I also drew inspiration from ‘Tupperware’ as I layered the tongue twisters underneath the interviews with no music or other sounds, just voice on voice, trying to really get across the intangible feeling that theatre creates.

I started the piece with a quote from Shakespeare’s Macbeth, which I feel sums up the finite nature of theatre. For this piece I really wanted to play with focus, so I made this section silent to make it prominent, bringing in the tongue twister over the last word “nothing”, emphasising the words own innateness. For each interview I layered in an acting exercise underneath and faded it out as the interviewees description reached its peak. The first two chunks of interview relate to each other well, as they both speak about the emotional vividness of theatre, but the third chunk speaks of a performance which is instead more ideological as the interviewee talks about how theatre may be enriching for the audience, but those who create it get very little in return. This then connects to the ending of the piece, another acting exercise, vowels being shouted out, layered over with “Do, Re, me” allowing the audience to ponder whether or not acting is the ultimate form of selfishness or selflessness. The final quote, “Exit, pursued by a bear.” reiterates this idea, as it allows the listener to ponder whether it is simply a stage direction or whether the audience is the bear.

During the creation of this piece I quickly learnt about how to clean up a sound file (wind noise) and how not to (handling noise masking audio). I have learnt a lot more about sound frequency and cleaning audio through the process of making this piece. I also feel that my recording skills have improved, as I went into the multi-track studio to record all of my material other than interviews.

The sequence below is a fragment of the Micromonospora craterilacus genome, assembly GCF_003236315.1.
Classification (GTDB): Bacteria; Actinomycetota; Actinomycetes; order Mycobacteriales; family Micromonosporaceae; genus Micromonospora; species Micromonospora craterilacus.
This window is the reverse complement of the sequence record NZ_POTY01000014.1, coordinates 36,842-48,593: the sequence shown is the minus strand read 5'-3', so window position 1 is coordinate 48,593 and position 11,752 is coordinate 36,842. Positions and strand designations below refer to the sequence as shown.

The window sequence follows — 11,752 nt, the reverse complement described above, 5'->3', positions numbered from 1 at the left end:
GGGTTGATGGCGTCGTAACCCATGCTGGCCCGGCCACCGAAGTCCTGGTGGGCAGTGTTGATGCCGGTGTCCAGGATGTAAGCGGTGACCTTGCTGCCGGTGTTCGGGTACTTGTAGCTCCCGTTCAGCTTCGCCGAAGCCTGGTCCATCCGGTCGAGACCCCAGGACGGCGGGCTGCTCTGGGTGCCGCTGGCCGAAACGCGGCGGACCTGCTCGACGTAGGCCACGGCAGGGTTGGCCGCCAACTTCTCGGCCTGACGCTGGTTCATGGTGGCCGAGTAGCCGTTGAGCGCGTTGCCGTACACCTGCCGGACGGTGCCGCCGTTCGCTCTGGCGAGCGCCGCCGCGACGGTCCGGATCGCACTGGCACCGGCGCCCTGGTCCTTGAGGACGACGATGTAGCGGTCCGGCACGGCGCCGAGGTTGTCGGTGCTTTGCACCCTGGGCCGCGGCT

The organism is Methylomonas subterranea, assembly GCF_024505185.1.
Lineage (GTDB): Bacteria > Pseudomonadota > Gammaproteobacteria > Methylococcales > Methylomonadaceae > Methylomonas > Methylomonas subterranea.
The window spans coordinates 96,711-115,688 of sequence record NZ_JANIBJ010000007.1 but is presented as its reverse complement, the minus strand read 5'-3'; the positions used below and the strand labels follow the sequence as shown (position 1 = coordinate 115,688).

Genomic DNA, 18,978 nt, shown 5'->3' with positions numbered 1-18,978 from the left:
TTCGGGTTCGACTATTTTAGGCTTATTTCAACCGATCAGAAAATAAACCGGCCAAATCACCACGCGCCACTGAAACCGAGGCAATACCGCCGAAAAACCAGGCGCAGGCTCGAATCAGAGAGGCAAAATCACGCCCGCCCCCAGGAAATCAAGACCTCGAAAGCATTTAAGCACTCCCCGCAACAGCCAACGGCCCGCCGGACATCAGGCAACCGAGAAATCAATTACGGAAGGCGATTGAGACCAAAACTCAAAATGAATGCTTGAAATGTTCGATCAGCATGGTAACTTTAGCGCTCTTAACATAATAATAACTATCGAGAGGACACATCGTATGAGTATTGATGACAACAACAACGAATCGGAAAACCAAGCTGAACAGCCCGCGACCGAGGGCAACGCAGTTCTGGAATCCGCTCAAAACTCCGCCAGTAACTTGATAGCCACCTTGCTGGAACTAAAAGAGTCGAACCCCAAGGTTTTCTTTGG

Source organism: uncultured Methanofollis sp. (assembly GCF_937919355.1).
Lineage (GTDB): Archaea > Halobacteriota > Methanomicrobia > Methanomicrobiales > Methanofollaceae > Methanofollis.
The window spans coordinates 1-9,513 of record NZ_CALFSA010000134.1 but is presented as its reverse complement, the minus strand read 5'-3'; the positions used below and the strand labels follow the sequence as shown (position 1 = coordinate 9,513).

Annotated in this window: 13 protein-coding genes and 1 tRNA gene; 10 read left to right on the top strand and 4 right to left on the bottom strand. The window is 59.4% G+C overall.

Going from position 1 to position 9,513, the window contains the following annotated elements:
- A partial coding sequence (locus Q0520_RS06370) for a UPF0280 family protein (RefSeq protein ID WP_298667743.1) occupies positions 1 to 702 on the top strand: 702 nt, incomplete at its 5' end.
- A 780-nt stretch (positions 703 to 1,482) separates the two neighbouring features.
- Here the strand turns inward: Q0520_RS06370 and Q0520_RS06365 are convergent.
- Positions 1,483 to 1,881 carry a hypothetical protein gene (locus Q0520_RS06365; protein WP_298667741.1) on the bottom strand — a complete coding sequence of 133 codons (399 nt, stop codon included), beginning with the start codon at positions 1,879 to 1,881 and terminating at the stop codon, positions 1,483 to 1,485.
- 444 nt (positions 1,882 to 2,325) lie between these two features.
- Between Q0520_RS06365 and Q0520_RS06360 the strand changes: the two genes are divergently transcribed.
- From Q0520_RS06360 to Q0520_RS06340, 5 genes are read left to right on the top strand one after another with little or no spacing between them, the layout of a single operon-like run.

Assignment One: Peer Portrait

For our first assignment we had to do a portrait on the person we chose to sit next to on the first day, which was very interesting and proved to be quite a fun challenge. My subject was Aisha Stevens, who I got along with immediately and turns out, like most people, is a very interesting person with a story to tell; you just have to find the story. Here is my reflection and my final piece:

Sense of Place can truly define a person and to Aisha, her place in the world is traversing it in the footsteps of her parents, especially her father and grandfather, all journalists before her.

Whilst interviewing Aisha I quickly discovered that she had a very passionate love for journalism and a very strange sense of place, due to the fact that she had been uprooted so many times. But because of this strange sense of place she almost enjoyed travel and the enticing nature of the foreign as opposed to what she’s already accustomed to. Couple this with the fact that both her parents are journalists and her own vendetta to become one herself, and you’ve got an individual with a world at her feet.

I really decided to focus in on Aisha’s parents and the fact that through their careers as journalists Aisha had been moved around a lot and really developed a very unique and worldly sense of place. Sense of place is a very significant part of identity and through asking Aisha about her favourite places I discovered the type of person she was and the overall tone of my piece. I used atmospheric sounds to create and add textures to certain phrases, combining and then suddenly dropping the layers at different points to allow for greater meaning to be created through subtext. While the sounds used were at times obvious, they did take on a more emotional and subtextual quality as the piece progressed, and the sounds were used instead for their emotive quality rather than physical/location-based quality.